Zach George’s involvement explains that move on Zenabis ($ZENA). That he walked away unscathed and empty-handed is telling. ‘Unscathed’ in that he was kept whole by a ‘white knight’ who decided to effectively bail out $ZENA from its’ own doings (we learned this morning that $ZENA’s white knight was Hexo ($HEXO). Spending overpriced paper for sales…go figure. $ZENA backers are getting about 13% of the combined entity, which shows that even with takeouts, if you’re standing on a mutt, it’s not gonna change into a swan just because someone wants to buy it).
Zach’s empty hands – especially as a LP turned hedge-fund – couldn’t last for long. One needs to make sizzling sounds if they’re going to pretend there’s a BBQ going on.
As it happens, $NDVA – a failing, top heavy manufacturer of other people’s brands and a mess of factoring and leverage – has had life breathed into its’ prospects. At least in the market’s eyes:
Depressingly, I see no fundamental change in any fundamental that can be spoken of. At best, $NDVA’s shown it’s sold $8MM of product in 2020 and generated $300k in gross margin during that time. Its’ flagship ‘brand’ – Bhang – under a JV created in early 2018 was collapsed during their ‘credit event’ in July of 2020. Now, $NDVA simply pays royalties for the privilege of putting out the name, and Bhang’s free to shop themselves around.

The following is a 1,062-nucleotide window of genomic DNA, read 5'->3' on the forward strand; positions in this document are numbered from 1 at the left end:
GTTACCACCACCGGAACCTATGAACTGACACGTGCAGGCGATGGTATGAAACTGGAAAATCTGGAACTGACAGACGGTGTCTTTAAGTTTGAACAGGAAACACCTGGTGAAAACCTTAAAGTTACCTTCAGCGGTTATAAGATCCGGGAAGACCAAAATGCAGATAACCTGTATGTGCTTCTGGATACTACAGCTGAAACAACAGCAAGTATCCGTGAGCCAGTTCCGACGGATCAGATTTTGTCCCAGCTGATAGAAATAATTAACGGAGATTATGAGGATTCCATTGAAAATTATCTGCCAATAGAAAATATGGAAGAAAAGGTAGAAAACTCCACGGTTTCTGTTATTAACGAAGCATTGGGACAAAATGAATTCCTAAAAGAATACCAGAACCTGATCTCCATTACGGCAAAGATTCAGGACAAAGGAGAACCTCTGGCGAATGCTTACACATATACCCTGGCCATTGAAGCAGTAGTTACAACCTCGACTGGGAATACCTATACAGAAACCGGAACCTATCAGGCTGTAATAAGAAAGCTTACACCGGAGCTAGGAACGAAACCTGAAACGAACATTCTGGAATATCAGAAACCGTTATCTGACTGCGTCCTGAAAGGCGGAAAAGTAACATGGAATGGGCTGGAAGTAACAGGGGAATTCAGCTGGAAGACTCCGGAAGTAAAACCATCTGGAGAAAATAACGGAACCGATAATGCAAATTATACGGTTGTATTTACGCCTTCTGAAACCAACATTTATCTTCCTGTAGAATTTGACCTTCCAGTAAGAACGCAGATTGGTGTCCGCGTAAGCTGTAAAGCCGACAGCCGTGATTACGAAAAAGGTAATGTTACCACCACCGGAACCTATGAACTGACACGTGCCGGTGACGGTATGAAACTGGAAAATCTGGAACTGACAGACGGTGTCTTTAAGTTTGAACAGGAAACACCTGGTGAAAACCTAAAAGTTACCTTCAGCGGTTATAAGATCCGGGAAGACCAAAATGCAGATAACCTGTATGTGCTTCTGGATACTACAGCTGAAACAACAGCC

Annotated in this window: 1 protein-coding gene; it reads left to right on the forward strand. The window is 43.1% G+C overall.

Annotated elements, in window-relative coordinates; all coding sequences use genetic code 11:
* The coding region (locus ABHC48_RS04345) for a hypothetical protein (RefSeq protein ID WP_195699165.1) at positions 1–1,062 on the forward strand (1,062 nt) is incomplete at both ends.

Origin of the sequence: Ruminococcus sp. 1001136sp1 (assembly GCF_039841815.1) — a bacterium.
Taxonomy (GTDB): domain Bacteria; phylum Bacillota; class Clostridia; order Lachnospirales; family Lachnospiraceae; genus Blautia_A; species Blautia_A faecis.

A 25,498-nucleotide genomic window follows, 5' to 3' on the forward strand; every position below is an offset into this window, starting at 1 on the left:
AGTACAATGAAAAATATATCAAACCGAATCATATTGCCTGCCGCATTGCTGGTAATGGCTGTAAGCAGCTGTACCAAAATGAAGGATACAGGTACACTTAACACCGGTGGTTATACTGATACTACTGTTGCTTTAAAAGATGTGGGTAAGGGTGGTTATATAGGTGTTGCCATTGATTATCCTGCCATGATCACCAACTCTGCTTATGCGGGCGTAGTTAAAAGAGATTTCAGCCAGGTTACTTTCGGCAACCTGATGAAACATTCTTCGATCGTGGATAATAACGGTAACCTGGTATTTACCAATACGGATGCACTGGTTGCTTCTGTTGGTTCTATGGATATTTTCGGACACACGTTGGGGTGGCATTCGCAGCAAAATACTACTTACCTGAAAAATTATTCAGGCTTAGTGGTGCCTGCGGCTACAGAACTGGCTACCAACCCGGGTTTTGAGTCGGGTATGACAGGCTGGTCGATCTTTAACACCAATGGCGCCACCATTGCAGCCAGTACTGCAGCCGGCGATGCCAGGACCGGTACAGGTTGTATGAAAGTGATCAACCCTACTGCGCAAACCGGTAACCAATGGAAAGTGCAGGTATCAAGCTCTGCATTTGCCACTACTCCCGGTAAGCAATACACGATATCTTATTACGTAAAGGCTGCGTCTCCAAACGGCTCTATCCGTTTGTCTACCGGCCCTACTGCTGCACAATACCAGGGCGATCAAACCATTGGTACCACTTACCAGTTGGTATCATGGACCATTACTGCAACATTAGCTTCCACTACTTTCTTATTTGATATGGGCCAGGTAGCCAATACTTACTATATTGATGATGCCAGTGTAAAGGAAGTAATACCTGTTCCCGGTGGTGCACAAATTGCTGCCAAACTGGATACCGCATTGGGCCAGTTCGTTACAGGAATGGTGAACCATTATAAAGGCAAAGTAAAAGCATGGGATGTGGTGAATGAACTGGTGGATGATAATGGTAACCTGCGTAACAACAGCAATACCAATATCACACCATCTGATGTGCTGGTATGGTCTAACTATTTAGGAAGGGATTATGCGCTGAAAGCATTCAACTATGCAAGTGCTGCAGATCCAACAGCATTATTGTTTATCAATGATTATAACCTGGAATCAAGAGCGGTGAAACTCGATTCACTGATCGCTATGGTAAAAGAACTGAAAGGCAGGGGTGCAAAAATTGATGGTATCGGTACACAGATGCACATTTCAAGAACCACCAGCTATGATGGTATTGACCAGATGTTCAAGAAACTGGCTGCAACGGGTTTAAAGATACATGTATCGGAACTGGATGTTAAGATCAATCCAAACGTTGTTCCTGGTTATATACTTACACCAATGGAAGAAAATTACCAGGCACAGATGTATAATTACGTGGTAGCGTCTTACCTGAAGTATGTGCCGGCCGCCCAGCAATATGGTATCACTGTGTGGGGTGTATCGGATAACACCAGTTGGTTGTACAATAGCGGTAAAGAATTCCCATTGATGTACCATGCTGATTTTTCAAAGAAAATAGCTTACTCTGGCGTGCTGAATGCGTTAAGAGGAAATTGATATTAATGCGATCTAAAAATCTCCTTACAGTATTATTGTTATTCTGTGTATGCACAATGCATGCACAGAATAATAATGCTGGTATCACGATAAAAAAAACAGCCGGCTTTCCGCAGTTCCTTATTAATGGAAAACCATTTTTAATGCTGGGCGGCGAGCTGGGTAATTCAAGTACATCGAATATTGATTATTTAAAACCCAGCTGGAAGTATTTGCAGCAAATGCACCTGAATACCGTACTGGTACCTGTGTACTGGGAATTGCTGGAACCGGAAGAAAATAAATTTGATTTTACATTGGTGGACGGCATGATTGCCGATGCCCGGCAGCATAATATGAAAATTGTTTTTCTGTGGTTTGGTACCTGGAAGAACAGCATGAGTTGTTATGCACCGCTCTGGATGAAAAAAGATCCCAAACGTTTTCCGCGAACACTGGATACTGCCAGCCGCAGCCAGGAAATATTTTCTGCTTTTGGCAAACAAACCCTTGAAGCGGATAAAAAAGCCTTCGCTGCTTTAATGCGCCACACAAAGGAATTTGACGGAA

$NDVA has recently initiated a JV with BC Craft Supply Co., (a peer of Shelter Brands) to supply biomass for an artisanal line of dope. It’s only recently begun, but I would hope that BC Craft has done a credit check. Sleeving craft is going to add cost, and given the financial state of $NDVA…………if this presents the kind of folks they’ll have to deal with to get market access, I don’t view it as a positive for the prospects of smaller producers.
Indeed, $NDVA touts that the ‘strategic investment’ will allow them to buy automation that’ll bring margin. Sigh.
Originally announced as ‘non-dilutive financing’, a relatively complex deal with Dycar a year ago adds another stressor on $NDVA’s balance sheet. Mentions of Dycar – located in Cranbrook, BC – are relatively scarce. It appears that Dycar provided financing to $NDVA to acquire equipment and molds to produce product on behalf of Dycar. That agreement, detailed in Note 15 of $NDVA’s financials, reveals about $150k in sales thus far, at a 0% margin. Guaranteed repayment terms are set off against anticipated cashflows, and this deal looks like a real mutt for $NDVA. Probably fuelled by the absence of capital available early last year (and desperation), Dycar locked the deal down in guaranteed payments and sales (and the highly likely) retention of the molds <GoBlue can probably chime in about this sort of asset ;)>. As it is, $NDVA cried uncle in the last financials relating to the agreement that they’d made just 5 months earlier, as one (or both) of the parties appear to have grossly underestimated $NDVA’s & Dycar’s ability to actually sell anything. An onerous contract provision is referred to in $NDVA’s financials (from IAS 37, ‘onerous’ ‘is meant to be undertaken at the first indication that the company expects a loss from the contract’: